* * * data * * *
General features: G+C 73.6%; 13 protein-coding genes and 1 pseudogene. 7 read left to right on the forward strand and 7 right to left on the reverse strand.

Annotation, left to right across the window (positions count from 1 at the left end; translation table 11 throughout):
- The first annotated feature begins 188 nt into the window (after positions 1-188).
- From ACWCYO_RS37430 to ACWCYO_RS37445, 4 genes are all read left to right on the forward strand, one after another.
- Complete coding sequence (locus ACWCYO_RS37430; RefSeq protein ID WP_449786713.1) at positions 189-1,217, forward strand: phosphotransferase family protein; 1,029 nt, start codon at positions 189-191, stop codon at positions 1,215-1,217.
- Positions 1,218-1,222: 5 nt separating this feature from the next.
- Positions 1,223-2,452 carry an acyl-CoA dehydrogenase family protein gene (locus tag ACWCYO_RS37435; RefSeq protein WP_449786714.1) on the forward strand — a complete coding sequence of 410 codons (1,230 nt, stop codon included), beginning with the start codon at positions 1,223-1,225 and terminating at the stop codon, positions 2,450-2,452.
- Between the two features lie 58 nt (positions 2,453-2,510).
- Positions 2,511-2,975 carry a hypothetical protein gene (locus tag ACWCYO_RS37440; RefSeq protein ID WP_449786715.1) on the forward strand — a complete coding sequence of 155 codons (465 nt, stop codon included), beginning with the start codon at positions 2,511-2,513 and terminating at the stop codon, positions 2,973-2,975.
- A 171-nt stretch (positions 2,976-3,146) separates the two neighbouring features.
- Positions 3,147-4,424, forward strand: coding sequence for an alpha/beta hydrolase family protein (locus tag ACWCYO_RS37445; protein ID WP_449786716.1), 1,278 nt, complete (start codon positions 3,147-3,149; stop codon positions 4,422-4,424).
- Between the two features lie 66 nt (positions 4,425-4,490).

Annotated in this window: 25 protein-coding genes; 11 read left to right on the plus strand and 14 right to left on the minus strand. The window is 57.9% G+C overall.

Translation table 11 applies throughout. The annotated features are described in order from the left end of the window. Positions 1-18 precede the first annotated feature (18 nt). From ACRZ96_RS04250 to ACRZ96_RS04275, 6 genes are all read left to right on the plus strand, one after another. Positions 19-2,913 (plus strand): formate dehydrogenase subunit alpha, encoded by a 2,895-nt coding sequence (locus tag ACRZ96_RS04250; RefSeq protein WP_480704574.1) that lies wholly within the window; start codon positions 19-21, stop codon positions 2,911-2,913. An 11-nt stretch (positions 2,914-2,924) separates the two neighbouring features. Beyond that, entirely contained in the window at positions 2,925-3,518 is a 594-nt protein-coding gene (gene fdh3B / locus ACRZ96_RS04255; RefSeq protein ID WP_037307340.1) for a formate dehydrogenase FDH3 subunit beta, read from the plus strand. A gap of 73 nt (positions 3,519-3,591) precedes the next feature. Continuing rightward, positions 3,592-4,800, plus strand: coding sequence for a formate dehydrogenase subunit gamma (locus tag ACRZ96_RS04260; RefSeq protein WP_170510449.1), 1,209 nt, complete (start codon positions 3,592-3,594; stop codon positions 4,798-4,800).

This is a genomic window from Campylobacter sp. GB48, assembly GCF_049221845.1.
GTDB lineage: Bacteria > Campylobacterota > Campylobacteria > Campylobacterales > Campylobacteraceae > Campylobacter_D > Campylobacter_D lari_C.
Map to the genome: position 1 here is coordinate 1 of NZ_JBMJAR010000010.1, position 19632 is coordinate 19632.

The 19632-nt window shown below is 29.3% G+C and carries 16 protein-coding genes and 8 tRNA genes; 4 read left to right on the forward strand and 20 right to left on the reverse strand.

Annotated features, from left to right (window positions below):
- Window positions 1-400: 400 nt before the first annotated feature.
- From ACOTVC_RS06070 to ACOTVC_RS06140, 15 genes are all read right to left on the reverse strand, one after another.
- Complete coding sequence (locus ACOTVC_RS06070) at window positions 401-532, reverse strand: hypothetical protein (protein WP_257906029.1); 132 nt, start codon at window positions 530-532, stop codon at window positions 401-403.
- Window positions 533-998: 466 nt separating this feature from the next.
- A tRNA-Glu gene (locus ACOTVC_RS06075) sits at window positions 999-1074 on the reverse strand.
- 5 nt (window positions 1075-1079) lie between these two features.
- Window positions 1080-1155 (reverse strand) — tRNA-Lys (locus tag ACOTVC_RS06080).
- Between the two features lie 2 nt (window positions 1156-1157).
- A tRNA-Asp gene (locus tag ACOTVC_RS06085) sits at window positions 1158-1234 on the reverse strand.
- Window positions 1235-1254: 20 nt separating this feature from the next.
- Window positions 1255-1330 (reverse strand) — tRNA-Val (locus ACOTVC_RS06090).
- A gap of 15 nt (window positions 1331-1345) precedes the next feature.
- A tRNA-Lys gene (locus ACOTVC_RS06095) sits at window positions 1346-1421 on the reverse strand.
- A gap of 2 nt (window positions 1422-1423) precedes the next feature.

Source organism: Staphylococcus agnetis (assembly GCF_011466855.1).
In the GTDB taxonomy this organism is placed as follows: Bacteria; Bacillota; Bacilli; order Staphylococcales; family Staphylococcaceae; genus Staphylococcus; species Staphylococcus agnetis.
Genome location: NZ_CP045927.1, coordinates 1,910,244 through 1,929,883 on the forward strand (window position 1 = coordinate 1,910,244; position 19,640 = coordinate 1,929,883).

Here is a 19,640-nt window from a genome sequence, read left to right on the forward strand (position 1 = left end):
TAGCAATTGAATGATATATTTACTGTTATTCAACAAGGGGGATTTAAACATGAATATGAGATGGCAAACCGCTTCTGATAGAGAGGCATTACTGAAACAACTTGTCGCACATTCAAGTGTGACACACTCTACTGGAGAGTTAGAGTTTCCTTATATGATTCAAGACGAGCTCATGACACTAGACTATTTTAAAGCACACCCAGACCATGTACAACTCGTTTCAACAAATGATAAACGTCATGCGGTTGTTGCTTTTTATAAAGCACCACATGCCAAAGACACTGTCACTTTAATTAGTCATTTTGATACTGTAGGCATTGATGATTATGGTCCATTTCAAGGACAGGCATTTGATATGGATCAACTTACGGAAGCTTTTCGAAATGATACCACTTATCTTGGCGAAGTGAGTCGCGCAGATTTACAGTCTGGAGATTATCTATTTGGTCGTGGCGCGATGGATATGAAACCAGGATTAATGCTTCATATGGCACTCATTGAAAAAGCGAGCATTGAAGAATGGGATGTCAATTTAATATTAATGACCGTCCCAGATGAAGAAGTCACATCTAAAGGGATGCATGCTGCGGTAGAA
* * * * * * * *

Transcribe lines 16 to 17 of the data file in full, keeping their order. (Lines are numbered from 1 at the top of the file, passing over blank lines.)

GTDB lineage: Bacteria > Campylobacterota > Campylobacteria > Campylobacterales > Campylobacteraceae > Campylobacter_D > Campylobacter_D lari_C.
Map to the genome: position 1 here is coordinate 1 of NZ_JBMJAR010000010.1, position 19632 is coordinate 19632.